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Perspectives

A Digital Approach to Account Receivables (Part two of a two-part series)

2019-06-19


Inefficient and reactive receivables management processes are causing financial accounting costs to spike at companies across industries. Here’s our take on a solution that applies machine learning, analytics, and automation to unlock value that is often trapped in receivables, thereby boosting the bottom line.

Account receivables management at companies across a broad range of industries suffers from severe limitations that are leading to avoidable trapping of significant value. Disparate and non-intelligent IT systems, duplication, inaccuracies, inconsistencies in data and information across collections, finance, treasury, operations and customer departments are severely affecting the efficiency.

Intuition-based approaches and loosely defined key performance indicators (KPIs), and use of one-size-fits-all strategies are factors leading to entrapment of value that would otherwise be available for business growth. Reactive processes are inadvertently guiding teams to focus on accounts with poor conversion ratios, and escalations that surface almost around the time that risk events occur, preventing effective management by exception. Limited staffing is another constraint that hurts the efficacy of account receivables functions.

Part 1 of this series provides detailed insights into various challenges facing the account receivables function. This installment offers a solution.

Digital to the accounts receivable rescue

All the above challenges represent fertile grounds for infusing new digital technologies to build a proactive and more efficient account receivables management function. We present a four-pronged digital strategy to effectively manage the account receivables by turning information silos into systems that are symbiotically tied to each other, supplanting one-size-fits-all approaches with tailored strategies, automating follow-ups and receipt reconciliation processes that collectively help reinvent the incumbent systems managing account receivables.

  • A decision-support dashboard. Accounts receivable management begins even before the invoice is issued — when the decision to sell to a customer on credit is taken. And it ends with the payment receipt and reconciliation. Machine learning (ML) and analytics technologies should be leveraged to bring all this information under a single dashboard to weed out the inefficiencies caused by disparate systems and information gaps between relevant departments in the company.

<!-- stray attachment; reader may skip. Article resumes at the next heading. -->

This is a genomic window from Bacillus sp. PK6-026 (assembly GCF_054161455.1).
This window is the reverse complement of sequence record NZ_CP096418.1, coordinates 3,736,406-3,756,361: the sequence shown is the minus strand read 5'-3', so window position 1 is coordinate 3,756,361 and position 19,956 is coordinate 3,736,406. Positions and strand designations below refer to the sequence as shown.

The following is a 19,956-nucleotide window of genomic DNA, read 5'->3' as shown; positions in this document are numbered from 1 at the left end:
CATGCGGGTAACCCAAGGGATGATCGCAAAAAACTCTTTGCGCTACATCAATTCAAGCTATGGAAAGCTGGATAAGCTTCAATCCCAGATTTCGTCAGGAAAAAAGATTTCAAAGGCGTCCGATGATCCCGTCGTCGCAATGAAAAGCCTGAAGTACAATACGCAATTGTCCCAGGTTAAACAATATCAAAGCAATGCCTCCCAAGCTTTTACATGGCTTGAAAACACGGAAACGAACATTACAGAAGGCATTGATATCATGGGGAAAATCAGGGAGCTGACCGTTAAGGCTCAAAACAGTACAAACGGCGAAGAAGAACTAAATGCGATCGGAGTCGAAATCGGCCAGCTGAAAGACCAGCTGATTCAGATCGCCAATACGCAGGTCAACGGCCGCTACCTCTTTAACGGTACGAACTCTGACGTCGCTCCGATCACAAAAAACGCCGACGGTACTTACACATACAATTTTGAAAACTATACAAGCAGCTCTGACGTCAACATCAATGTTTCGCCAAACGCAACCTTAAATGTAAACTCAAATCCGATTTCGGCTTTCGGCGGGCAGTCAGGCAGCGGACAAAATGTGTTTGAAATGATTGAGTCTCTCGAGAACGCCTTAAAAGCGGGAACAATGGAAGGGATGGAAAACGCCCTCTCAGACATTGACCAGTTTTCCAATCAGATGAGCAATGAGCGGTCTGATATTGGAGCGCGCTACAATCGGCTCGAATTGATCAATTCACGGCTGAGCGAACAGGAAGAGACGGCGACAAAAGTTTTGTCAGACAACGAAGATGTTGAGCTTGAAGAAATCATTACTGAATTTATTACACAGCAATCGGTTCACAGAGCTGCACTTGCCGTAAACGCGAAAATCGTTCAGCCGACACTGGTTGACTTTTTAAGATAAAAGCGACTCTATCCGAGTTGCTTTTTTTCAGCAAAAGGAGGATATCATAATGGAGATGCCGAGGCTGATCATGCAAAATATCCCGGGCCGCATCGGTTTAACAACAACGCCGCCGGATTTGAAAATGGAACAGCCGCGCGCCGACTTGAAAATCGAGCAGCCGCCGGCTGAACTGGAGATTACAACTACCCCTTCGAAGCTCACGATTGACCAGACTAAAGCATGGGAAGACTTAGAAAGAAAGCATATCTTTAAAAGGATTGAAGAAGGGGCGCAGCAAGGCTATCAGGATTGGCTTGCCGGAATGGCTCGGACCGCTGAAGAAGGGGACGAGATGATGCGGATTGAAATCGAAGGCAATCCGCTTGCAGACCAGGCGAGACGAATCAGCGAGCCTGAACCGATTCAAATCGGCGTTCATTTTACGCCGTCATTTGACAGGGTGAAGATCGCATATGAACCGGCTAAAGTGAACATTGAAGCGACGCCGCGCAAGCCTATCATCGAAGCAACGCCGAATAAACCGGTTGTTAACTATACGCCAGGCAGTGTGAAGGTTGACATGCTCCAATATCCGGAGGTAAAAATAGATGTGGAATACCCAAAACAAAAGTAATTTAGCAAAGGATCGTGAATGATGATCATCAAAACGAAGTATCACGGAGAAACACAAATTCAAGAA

The dashboard acts as a control center empowering the user to perform collection activity-related actions such as capture correspondence logs, send reminders to counterparty by clicking a button, or involve finance team in payment receipts. A system built specifically for management of accounts receivable processes will improve the decision-making process and ensure that collection policies are followed.

  • A tailored collection strategy. Collection strategies are often generic and based on reactive parameters such as invoice aging and invoice value. Prioritization of tasks for the receivables collection is often ad hoc and driven by company staffing constraints. This results in a standard collection strategy followed for all customers — which is outdated and ineffective.

    An ML algorithm powered by analytics can suggest customer-specific, tailored collection strategies. Once they’re fed into a regression algorithm, parameters such as average time for payment, invoice value, disputed receivables, customer credit score, and payment terms will give insights into time variation in payment of invoices vis-à-vis the invoice value and percent likelihood of invoice payment based on invoice aging and value.

    A good example would be where a prescriptive algorithm, based on historical behavior and the macroeconomic situation of a customer’s industry, could suggest a dynamic receivable discounting strategy that would result in earlier payment of the invoice.

    Eventually, AI and analytics can be used to parse internal sources such as the customer’s history, behavior and external sources such as financial statements and online media to influence payment terms, credit strategies and collection strategies.

Figure 1

  • Automating follow-ups and reminders. Analytics can profile a counterparty based on credit exposure and response to past reminders and follow-ups to identify the right time to initiate follow-up communications and the right person to send it to.

    The ML algorithm can parse the past actions of the user on the dashboard and send automatic payment follow-up mail to low risk-higher payment probability customers, thereby freeing up time for the user to attend to more important accounts.

  • Automating of receipt reconciliation. Payment receipts are sent by counterparties in physical form as well as electronic form such as email, spreadsheets and online portals. It can be a daunting task for short-staffed collections teams to reconcile the receipts with invoices.

    Optical character recognition (OCR) and ML can be deployed to automate this process. OCR converts physical receipts to digital format. ML programs can process electronic and OCR-converted physical receipts and match them with payments based on historical matching patterns.

This article was written by Vinod Malpani, Pramit Basu and Naveen Krishnan from Cognizant Consulting’s Banking and Financial Services Practice.

To learn more, visit the AI & Analytics section of our website.

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A Digital Approach to Account Receivables (Part two of a two-part series)